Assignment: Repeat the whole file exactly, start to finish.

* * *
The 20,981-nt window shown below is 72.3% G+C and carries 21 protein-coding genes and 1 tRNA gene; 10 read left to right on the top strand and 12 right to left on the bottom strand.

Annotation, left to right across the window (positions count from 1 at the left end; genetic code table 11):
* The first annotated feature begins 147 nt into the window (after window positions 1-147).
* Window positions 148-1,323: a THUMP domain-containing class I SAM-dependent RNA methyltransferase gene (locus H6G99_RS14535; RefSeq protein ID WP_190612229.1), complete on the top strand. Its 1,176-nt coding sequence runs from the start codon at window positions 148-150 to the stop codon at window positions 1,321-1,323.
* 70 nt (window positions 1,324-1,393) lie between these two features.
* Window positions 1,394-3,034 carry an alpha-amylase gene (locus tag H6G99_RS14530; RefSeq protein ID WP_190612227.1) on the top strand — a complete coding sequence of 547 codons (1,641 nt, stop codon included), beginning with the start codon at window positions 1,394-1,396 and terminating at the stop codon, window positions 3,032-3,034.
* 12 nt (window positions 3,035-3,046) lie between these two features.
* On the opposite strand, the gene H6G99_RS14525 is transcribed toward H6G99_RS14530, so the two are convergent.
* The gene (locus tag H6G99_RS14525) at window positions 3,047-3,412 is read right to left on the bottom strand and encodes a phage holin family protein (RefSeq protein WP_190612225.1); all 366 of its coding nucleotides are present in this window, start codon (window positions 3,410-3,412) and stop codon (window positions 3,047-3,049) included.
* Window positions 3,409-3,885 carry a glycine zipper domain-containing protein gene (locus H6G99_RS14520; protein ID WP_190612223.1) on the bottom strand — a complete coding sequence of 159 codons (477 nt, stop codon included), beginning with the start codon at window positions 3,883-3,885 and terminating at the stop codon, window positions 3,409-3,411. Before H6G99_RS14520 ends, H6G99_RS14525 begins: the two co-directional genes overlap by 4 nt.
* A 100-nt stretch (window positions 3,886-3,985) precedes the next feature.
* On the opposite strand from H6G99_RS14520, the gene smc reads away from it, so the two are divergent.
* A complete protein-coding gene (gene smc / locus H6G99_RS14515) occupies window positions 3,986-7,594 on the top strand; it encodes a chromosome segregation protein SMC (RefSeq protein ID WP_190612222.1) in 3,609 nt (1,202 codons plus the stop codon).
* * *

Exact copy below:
The 20,981-nt window shown below is 72.3% G+C and carries 21 protein-coding genes and 1 tRNA gene; 10 read left to right on the top strand and 12 right to left on the bottom strand.

Annotation, left to right across the window (positions count from 1 at the left end; genetic code table 11):
* The first annotated feature begins 147 nt into the window (after window positions 1-147).
* Window positions 148-1,323: a THUMP domain-containing class I SAM-dependent RNA methyltransferase gene (locus H6G99_RS14535; RefSeq protein ID WP_190612229.1), complete on the top strand. Its 1,176-nt coding sequence runs from the start codon at window positions 148-150 to the stop codon at window positions 1,321-1,323.
* 70 nt (window positions 1,324-1,393) lie between these two features.
* Window positions 1,394-3,034 carry an alpha-amylase gene (locus tag H6G99_RS14530; RefSeq protein ID WP_190612227.1) on the top strand — a complete coding sequence of 547 codons (1,641 nt, stop codon included), beginning with the start codon at window positions 1,394-1,396 and terminating at the stop codon, window positions 3,032-3,034.
* 12 nt (window positions 3,035-3,046) lie between these two features.
* On the opposite strand, the gene H6G99_RS14525 is transcribed toward H6G99_RS14530, so the two are convergent.
* The gene (locus tag H6G99_RS14525) at window positions 3,047-3,412 is read right to left on the bottom strand and encodes a phage holin family protein (RefSeq protein WP_190612225.1); all 366 of its coding nucleotides are present in this window, start codon (window positions 3,410-3,412) and stop codon (window positions 3,047-3,049) included.
* Window positions 3,409-3,885 carry a glycine zipper domain-containing protein gene (locus H6G99_RS14520; protein ID WP_190612223.1) on the bottom strand — a complete coding sequence of 159 codons (477 nt, stop codon included), beginning with the start codon at window positions 3,883-3,885 and terminating at the stop codon, window positions 3,409-3,411. Before H6G99_RS14520 ends, H6G99_RS14525 begins: the two co-directional genes overlap by 4 nt.
* A 100-nt stretch (window positions 3,886-3,985) precedes the next feature.
* On the opposite strand from H6G99_RS14520, the gene smc reads away from it, so the two are divergent.
* A complete protein-coding gene (gene smc / locus H6G99_RS14515) occupies window positions 3,986-7,594 on the top strand; it encodes a chromosome segregation protein SMC (RefSeq protein ID WP_190612222.1) in 3,609 nt (1,202 codons plus the stop codon).